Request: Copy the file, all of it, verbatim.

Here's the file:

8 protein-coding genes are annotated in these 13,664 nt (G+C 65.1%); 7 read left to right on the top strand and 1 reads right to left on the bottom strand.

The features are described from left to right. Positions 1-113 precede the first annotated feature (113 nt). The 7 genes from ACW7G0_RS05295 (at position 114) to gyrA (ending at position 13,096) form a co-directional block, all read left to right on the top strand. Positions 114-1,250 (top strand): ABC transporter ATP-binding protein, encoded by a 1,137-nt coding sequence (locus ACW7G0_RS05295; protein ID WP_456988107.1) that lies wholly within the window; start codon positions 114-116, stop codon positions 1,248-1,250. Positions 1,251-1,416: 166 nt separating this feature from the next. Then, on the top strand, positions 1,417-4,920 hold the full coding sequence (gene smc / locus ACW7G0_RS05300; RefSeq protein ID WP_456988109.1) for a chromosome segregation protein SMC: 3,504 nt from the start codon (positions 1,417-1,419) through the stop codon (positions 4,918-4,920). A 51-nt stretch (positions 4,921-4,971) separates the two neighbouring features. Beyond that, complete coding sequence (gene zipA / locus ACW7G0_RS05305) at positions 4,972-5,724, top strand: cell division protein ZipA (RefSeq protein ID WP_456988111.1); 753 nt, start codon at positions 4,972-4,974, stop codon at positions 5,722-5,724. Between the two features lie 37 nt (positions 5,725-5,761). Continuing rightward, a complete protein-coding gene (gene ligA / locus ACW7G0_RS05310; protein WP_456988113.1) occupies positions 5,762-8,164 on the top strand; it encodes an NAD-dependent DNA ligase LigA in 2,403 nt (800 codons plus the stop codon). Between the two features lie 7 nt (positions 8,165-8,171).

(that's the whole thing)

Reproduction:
8 protein-coding genes are annotated in these 13,664 nt (G+C 65.1%); 7 read left to right on the top strand and 1 reads right to left on the bottom strand.

The features are described from left to right. Positions 1-113 precede the first annotated feature (113 nt). The 7 genes from ACW7G0_RS05295 (at position 114) to gyrA (ending at position 13,096) form a co-directional block, all read left to right on the top strand. Positions 114-1,250 (top strand): ABC transporter ATP-binding protein, encoded by a 1,137-nt coding sequence (locus ACW7G0_RS05295; protein ID WP_456988107.1) that lies wholly within the window; start codon positions 114-116, stop codon positions 1,248-1,250. Positions 1,251-1,416: 166 nt separating this feature from the next. Then, on the top strand, positions 1,417-4,920 hold the full coding sequence (gene smc / locus ACW7G0_RS05300; RefSeq protein ID WP_456988109.1) for a chromosome segregation protein SMC: 3,504 nt from the start codon (positions 1,417-1,419) through the stop codon (positions 4,918-4,920). A 51-nt stretch (positions 4,921-4,971) separates the two neighbouring features. Beyond that, complete coding sequence (gene zipA / locus ACW7G0_RS05305) at positions 4,972-5,724, top strand: cell division protein ZipA (RefSeq protein ID WP_456988111.1); 753 nt, start codon at positions 4,972-4,974, stop codon at positions 5,722-5,724. Between the two features lie 37 nt (positions 5,725-5,761). Continuing rightward, a complete protein-coding gene (gene ligA / locus ACW7G0_RS05310; protein WP_456988113.1) occupies positions 5,762-8,164 on the top strand; it encodes an NAD-dependent DNA ligase LigA in 2,403 nt (800 codons plus the stop codon). Between the two features lie 7 nt (positions 8,165-8,171).